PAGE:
Zuckerberg had two major pieces of news to share. First, he announced that Facebook is replacing its Profile -- the page each user gets that displays his or her status updates, Likes, photos, FarmVille triumphs and other items -- with a radically revised version called Timeline, which is rolling out over the next few weeks.
(Watch TIME's video on the new Facebook interface.)
Timeline is prettier than Profile: you can, for instance, add an oversize "cover" photo at the top along with your portrait. More important, it makes it a cinch to backtrack through a member's entire Facebook history, not just recent activities. It preserves every action of every member and attempts to emphasize the most memorable ones, such as marriages and job changes. You can even fill in your pre-Facebook existence by adding photos dating back to your birth.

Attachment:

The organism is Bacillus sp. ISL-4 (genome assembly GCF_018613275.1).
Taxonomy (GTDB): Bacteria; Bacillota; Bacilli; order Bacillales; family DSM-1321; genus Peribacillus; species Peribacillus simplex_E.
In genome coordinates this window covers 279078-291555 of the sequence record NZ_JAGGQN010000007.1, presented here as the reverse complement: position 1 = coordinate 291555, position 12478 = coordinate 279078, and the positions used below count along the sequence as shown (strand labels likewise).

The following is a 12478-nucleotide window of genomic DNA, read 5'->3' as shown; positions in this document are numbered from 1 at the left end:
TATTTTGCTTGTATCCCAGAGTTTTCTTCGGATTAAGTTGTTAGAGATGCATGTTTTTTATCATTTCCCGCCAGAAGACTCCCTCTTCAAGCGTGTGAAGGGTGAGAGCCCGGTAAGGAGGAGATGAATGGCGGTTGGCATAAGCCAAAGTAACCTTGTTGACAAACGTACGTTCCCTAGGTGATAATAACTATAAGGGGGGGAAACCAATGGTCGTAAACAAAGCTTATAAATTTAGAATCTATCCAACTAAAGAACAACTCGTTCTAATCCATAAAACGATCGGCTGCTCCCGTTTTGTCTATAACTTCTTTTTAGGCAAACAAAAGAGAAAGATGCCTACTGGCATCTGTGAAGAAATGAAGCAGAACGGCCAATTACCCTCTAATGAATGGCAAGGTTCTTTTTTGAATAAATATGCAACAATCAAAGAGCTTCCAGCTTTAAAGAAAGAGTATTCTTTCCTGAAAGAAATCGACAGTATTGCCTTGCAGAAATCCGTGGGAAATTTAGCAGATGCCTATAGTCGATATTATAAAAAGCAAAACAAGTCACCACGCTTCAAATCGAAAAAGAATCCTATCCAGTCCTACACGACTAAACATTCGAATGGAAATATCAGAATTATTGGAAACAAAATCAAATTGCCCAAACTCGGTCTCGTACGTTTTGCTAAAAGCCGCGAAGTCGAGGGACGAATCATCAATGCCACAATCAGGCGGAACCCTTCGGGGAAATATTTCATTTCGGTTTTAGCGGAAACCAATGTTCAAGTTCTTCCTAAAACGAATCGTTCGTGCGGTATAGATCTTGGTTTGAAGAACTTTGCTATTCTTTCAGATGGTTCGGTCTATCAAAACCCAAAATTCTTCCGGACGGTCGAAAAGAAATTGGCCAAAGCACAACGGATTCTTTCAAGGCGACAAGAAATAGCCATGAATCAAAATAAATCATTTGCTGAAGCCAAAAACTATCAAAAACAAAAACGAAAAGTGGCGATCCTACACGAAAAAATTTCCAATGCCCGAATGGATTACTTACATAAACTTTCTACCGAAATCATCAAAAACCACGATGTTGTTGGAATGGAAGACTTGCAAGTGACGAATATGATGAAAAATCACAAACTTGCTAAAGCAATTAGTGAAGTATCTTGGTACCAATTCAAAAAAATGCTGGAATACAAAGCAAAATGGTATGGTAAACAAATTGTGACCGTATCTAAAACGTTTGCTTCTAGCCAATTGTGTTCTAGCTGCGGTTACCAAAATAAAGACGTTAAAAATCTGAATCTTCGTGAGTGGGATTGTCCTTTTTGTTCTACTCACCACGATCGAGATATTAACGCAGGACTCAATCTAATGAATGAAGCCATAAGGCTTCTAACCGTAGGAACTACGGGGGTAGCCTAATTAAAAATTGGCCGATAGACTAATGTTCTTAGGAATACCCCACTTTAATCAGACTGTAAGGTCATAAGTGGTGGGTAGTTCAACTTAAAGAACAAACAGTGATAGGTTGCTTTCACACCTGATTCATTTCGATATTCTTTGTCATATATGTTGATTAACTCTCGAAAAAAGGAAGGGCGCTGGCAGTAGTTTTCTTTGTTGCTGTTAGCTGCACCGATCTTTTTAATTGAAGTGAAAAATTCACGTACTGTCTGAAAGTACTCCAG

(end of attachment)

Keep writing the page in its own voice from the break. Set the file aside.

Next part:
Facebook's other big update, Open Graph, aims to change the social network even more than Timeline will. It lets third-party companies connect their apps and services to Facebook far more seamlessly than in the past -- and in particular allows them to seek onetime, blanket permission from a user to share stuff with Facebook. Once permission has been granted, the apps can push out the details of everything the user does, no further human intervention required.